Quantification and raw OTU abundance comparison

We’ve currently evaluated different microbial analysis software and wanted to get into quantification rather then qualitive measures of microbial diversity.
I wanted to ask you, what is the best method to assess/express number of OTUs of 1 phylum amongst multiple samples? I apply trimming reads, filtering based on number of reads and minimum percent from the median for QC prior to building OTU table. Would this be enough to obtain raw and reliable OTUs for one particular phylum/species and use the number as quantitative measure? Or do I need to normalize in addition for maximum number of reads per sample so that all the samples have equal number of reads? If so, how to do it?

Hi @Natalia_Bednarska,
not sure if I get your question but you may check out Gloor et al. 2017.
I fully agree with Gloor et al.: microbiome data obtained by amplicon sequencing is not quantitative data because you are using endpoint PCR. When I started with microbiology, I started with real-time PCR and not amplicon sequencing. Working with soil, we sometimes obtain quantitative differences in microbial abundance (determined using real-time PCR) that span orders of magnitude among samples! Now, here is a little thought experiment:
imagine you have two samples and want to know the absolute abundance of Bacillus species. Sample A has 10 copies of 16S rNRA genes; Sample B has 100 copies of 16S rRNA genes (real-time PCR results). When you perform amplicon sequencing of bacterial 16S rRNA genes in the two samples, you get the following results: Bacillus species account for 10% of the reads in sample A and 5% of the reads in sample B. When you only have amplicon sequencing, you can only conclude that Bacillus species are 2-times more abundant in sample A than B. When you factor in the absolute abundance (as for example done here), however, you will notice that sample B has probably 5-times more Bacillus species than A.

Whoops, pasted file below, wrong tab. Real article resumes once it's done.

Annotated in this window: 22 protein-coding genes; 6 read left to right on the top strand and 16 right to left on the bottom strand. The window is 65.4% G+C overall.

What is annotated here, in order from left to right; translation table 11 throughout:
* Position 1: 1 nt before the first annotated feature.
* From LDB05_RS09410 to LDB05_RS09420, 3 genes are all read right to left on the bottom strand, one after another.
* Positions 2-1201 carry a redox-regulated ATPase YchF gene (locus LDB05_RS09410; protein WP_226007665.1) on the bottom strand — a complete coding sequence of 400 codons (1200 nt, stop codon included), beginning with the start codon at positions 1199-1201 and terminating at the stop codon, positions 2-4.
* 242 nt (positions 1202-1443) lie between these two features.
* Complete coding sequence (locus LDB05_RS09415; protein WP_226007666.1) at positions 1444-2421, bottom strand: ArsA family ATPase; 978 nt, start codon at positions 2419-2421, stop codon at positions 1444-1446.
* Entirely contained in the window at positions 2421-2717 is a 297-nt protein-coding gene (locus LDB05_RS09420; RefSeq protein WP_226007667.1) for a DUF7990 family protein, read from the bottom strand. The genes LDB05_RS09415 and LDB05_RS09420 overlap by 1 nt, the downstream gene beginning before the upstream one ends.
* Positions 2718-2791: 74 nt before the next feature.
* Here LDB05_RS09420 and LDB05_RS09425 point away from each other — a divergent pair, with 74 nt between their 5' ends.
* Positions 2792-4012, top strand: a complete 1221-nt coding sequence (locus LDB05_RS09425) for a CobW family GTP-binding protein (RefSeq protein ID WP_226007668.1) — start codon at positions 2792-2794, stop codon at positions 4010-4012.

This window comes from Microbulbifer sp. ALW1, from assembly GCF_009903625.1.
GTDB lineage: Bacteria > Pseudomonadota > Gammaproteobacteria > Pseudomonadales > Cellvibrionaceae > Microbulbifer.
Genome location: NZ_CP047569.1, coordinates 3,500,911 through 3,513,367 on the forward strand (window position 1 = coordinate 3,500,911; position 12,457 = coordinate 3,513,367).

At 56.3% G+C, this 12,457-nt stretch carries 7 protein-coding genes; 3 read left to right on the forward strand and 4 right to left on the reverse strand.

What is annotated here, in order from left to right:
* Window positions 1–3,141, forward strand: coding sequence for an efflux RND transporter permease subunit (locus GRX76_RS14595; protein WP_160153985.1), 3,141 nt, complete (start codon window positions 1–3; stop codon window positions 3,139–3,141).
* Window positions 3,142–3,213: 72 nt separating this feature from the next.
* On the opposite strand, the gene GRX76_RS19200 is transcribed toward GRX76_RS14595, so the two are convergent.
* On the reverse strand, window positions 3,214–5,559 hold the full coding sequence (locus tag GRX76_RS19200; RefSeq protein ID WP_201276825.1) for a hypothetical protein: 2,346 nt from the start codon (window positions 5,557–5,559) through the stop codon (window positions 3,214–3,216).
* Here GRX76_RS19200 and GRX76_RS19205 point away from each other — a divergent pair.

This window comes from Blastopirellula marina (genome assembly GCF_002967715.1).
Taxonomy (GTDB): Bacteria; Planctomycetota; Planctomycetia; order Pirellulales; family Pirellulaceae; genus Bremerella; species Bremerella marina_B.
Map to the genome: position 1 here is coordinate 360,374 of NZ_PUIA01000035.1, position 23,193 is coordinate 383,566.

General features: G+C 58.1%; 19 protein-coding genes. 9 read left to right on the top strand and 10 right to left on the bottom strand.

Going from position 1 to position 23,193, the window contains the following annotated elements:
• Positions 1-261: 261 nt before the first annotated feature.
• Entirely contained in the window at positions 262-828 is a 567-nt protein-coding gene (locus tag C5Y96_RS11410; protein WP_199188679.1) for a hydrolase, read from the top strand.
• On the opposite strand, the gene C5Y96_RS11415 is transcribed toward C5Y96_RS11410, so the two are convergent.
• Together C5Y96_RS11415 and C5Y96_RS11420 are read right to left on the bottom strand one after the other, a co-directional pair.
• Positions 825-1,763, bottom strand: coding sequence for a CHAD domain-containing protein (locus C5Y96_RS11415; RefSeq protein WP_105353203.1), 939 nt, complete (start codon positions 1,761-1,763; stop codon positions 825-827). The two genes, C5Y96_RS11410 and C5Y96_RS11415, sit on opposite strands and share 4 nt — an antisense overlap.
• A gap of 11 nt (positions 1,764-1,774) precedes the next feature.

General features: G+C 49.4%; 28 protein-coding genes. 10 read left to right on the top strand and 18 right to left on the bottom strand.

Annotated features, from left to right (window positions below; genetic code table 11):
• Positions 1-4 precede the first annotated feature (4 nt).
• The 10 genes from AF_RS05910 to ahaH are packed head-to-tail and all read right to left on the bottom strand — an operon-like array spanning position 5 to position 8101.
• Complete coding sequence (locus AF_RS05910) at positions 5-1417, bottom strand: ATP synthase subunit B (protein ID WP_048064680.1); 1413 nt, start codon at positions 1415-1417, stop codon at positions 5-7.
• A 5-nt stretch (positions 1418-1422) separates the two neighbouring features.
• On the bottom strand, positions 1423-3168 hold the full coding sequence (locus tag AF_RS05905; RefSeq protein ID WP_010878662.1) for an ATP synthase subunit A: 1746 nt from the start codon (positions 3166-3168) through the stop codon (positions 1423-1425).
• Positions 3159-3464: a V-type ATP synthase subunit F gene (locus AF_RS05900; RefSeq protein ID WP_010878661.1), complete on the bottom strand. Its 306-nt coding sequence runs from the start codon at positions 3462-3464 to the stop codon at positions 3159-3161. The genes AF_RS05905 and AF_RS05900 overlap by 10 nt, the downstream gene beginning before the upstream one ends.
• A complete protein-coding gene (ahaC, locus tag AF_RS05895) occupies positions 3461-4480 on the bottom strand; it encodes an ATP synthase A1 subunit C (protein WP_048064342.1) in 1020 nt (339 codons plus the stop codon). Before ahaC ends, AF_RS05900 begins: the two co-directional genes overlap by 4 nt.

Now one could argue that if I do not normalise my samples prior to amplicon sequencing (multiplexed Illumina run), the number of reads per sample will correspond to absolute abundance. I disagree here because this ignores PCR efficiency and the role of PCR inhibitors, which can vary from sample to sample (most users do not thoroughly test their samples PCR inhibition (we just published an article in which we used a real-time PCR-based DNA amplification inhibition test, if you are interested in that)). Furthermore, quantitative differences in PCR yield among samples will more or less disappear if your samples enter the plateau phase.

I hope that this is useful and not totally off-topic :smile:

— Lukas


Sequencing method that you used might be important factor for calculating OTUs-phylum “richness” between samples. If you used Illumina platform, you might need to check for a cross-talk (https://www.ncbi.nlm.nih.gov/pmc/articles/PMC5097354/

And there are a lot of different methods for normalization or rarefaction reads count to calculate the relative abundance (https://www.drive5.com/usearch/manual/unbias_algo.html)